Recent writings from the Ink Desk
August 27th, 2014Defending the Definiteby Joseph Pearce
I write from Aquinas College in Nashville during my first week of teaching in my new position as Writer-in-Residence and Director of the Center for Faith and Culture. Many exciting things have already happened this week and other exciting things are scheduled before I return home to South Carolina on Friday. I hope to write more in the next day or so. In the interim, I’m posting the link to my latest article for the Imaginative Conservative in which, as a diminutive David, I take on the Goliathan might of Wittgenstein:» Continue Reading
August 25th, 2014The Masculine Mystiqueby Marie Dudzik
Women love to talk about men, and most often the conversation comes around to the question “Where have all the men gone?” What we are really asking is “Whatever happed to masculinity?”» Continue Reading
August 24th, 2014Hearts of Flesh and the Personal Dimension of Salvationby Kevin O'Brien
We are not saved by a system. We are not saved by a program. We are not saved by a gimmick.» Continue Reading
We are saved by a person. And by His death, which was the most personal gift He could give.
This is why heart must speak to heart (as I wrote, quoting Bl. John Henry Newman, earlier today - whose motto was cor ad cor loquitur: heart speaks to heart). Anything in the Church that falls shy of loyalty, love, fidelity and integrity between people; anything that falls shy of the true mutual giving and sacrifice of love; anything that falls shy of an actual realistic relationship; anything that falls shy of heart speaking to heart and heart listening to heart is a sham and is a hollow mockery of what saves us.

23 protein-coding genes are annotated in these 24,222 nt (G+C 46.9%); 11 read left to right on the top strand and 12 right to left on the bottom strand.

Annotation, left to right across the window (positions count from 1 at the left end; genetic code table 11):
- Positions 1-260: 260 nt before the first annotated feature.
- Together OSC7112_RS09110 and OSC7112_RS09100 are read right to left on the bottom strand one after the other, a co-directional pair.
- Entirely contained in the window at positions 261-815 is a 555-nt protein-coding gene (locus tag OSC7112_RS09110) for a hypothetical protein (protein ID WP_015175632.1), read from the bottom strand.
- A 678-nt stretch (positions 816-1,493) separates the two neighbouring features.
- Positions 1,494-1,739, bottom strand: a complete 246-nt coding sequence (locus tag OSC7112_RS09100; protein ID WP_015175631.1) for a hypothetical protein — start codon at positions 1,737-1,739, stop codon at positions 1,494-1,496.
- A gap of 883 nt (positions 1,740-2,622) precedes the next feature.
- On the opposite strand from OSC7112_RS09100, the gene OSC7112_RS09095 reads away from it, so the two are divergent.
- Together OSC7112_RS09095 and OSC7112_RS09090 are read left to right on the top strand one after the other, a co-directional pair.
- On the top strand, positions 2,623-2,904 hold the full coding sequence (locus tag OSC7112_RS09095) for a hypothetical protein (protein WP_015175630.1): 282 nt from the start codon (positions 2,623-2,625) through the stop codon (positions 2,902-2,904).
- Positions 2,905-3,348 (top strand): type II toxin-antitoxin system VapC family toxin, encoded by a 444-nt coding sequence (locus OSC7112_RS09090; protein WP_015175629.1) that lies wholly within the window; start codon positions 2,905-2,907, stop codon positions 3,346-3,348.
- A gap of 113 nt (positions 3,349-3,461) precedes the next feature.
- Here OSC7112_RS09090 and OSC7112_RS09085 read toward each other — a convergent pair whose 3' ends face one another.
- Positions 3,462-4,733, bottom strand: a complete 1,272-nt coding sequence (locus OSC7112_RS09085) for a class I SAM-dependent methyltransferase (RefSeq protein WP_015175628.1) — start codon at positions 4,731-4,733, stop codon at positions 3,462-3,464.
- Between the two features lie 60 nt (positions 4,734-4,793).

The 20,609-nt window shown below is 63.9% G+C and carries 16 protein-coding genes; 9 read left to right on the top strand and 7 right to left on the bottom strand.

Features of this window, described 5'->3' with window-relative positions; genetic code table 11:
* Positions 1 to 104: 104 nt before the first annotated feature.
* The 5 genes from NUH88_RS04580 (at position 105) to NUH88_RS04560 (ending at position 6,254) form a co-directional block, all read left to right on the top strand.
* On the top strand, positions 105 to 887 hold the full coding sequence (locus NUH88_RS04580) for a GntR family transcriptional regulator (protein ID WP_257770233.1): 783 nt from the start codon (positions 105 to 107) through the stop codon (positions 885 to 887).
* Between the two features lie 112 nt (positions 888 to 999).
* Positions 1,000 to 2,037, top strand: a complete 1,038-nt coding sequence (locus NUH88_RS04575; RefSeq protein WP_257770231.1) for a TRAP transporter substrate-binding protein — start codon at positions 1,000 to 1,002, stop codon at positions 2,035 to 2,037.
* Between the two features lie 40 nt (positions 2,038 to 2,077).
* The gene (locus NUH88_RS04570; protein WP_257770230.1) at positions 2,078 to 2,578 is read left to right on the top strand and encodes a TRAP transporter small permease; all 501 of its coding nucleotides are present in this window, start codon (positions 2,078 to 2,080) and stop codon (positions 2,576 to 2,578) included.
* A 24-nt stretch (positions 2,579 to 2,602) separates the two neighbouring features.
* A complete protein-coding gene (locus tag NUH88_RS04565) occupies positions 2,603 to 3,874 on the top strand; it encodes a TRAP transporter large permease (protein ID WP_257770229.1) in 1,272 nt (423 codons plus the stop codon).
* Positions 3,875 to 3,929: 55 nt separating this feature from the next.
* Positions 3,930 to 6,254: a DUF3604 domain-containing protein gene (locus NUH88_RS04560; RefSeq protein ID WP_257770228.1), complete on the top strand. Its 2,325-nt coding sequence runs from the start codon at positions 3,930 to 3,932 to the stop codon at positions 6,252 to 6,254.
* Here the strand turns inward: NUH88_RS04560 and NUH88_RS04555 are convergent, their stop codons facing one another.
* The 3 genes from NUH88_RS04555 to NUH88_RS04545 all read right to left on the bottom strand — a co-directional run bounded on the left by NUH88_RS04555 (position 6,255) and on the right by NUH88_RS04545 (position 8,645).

March 2nd, 2010Hot Off the Pressby Joseph Pearce
Long awaited sequel examines Shakespeare's plays in light of his Catholic faith
2/24/2010 - 12:59 PM PST
SAN FRANCISCO, CA (February 24, 2010) - A new book just released from Ignatius Press, "Through Shakespeare's Eyes: Seeing the Catholic Presence in the Plays", gives further evidence of what many people have long suspected: that the famous William Shakespeare was indeed a Catholic. Fulfilling the promise he made in his previous book, "The Quest for Shakespeare", bestselling literary writer Joseph Pearce analyzes in this volume three of Shakespeare's immortal plays - "The Merchant of Venice", "Hamlet" and "King Lear" - in order to uncover the Bard's Catholic beliefs.» Continue Reading